Peter Foster was formerly the Daily Telegraph’s South Asia Correspondent based New Delhi from 2004-2008. He later moved to Beijing in March 2009. In a recent article published in Telegraph, he shares his experience about human rights abuses in India and China.
I came across this Indian blog which links to the video of a Financial Times correspondent being accosted by local government thugs while trying to interview the parents of Sichuan Earthquake victims. Look closely at the faces of the men who surround and peer into Financial Times correspondent Jamil Anderlini’s car in Sichuan, when he went to interview the mother of a child who died in last year’s earthquake. They represent, in sum, the ugly face of China. Watch the video, and repeat three times after me: ‘China is an emerging superpower!’ Incredible!’
I guess we all deal in stereotypes, but this view of China is one that I heard commonly expressed during my time in India.
It smacks of moral superiority and underpins the complacent assumption – widely held among Indian elites – that the lumbering Indian elephant will over take the Chinese dragon in the end because India is a messy, health democracy and China is a corrupt, inward looking autocracy.
A democracy India may be, but when it comes to police brutality, India keeps some dirty secrets which, in my experience, receive nothing like the attention that China’s human rights transgressions do, particularly in the Western media.
This is not to justify Chinese abuses for a second – they are rightly condemned – but merely to contextualize them against the ground realities in India, as opposed to the stereotype of India as ‘the world’s largest democracy’ which – while it may not be able to build roads, power stations and ports or prevent malnutrition in 40 per cent of its under-5s – at least guarantees the basic human rights of all its citizens.
A report by the Asian Centre for Human Rights in June last year, ‘Torture in India 2008: A State of Denial’ calculated that, on average, four people died every day in police custody in Indian between 2002-2007.
I suspect that many British readers would be surprised to read that statistic. ‘Much more the kind of thing you would expect from China, but surely not India,’ they might say. They’d be wrong.
They might be equally surprised to learn that India didn’t sign the UN’s Convention Against Torture until 1997 (China signed it in 1988) and still hasn’t ratified the convention today, while China did so in 1988.
India also holds the dubious distinction, according to ACHR, of refusing an invitation the UN’s Special Rapporteur on torture for the longest period of time since 1993. By contrast, Pakistan (1997), Nepal (September 2005), China (November 2005) and Sri Lanka (2007) have all invited the Special Rapporteur.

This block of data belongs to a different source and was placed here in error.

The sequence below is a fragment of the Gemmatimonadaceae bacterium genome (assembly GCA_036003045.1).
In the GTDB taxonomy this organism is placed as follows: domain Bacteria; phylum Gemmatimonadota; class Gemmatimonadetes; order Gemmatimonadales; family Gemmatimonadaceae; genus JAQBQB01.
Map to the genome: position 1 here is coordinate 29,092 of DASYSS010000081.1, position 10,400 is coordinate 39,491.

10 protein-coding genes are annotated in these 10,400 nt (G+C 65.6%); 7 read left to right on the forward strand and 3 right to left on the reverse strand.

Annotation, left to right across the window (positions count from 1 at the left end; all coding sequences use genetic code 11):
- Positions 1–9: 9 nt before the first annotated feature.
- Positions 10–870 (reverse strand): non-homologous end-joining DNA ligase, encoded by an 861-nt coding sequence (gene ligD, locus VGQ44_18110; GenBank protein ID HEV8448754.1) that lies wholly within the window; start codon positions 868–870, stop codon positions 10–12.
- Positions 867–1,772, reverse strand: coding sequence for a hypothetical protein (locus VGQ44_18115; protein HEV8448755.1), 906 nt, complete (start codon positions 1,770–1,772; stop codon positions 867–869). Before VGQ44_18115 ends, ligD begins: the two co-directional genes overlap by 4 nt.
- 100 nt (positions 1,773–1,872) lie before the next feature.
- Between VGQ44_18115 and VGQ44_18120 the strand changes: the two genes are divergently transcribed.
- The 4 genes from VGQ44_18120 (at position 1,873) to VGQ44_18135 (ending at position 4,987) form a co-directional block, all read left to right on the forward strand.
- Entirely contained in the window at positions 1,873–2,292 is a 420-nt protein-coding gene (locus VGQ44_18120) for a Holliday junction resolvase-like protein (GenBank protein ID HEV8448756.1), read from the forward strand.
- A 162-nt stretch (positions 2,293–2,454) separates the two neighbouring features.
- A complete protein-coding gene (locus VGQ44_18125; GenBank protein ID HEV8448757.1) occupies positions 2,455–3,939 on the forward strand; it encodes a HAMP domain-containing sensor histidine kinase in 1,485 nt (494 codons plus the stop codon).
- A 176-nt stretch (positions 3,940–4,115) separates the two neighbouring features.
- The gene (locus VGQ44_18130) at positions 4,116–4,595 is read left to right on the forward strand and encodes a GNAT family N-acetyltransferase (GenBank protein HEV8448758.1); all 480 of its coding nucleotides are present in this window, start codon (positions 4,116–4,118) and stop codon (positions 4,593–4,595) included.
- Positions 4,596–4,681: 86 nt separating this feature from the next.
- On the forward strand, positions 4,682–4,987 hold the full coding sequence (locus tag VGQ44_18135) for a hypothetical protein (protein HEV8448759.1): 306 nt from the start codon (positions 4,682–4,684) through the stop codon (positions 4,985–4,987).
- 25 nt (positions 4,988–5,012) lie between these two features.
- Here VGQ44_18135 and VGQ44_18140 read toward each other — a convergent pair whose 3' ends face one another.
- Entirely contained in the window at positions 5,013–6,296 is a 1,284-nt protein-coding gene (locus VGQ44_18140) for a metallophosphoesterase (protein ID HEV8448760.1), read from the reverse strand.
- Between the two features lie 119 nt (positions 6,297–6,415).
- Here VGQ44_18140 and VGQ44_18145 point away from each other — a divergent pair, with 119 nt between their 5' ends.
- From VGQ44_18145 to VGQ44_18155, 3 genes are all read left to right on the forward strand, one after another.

It’s also worth remembering that when it comes to corruption – one of the single biggest destroyers of quality of life for ordinary people wanting access to their rights and entitlements – India (85th in 2008) scores worse than China (72nd) on the annual Transparency International Index rankings.
If you are stopped in China for a traffic offence, I’m told you wouldn’t dream of offering a policeman a bribe. But in India the process is so routine it’s a national joke – especially round Diwali when the cops were out for present money.
As for the ‘ugly face of India’, you only have to read the Indian newspaper for a few days to realize that the kind of thuggishness seen on the video linked to above is but mild compared much of the violence committed by Indian land mafias, corrupt policemen and the henchmen of criminal-politicians.
And does anyone remember the video which the Indian news channel NDTV screened a few years back of the Bihari policeman chaining a petty thief to his motorcycle and dragging him round the streets while the crowed bayed in appreciation?
Or the story of the drunken Indian policeman who threw two young boys into a swollen river because he caught them stealing from an orchard?
All this leads me to pose a hypothetical question which I throw open to floor for debate.
If it were possible to complete a free and fair survey of the citizens of India and China, asking a representative sample who had a better experience of daily interaction with their respective police forces, whose would come out on top?
Perhaps they are all as bad as each other. But stereotypes aside, I’m not sure I’d be confident in predicting the result.
The Telegraph, May 12, 2009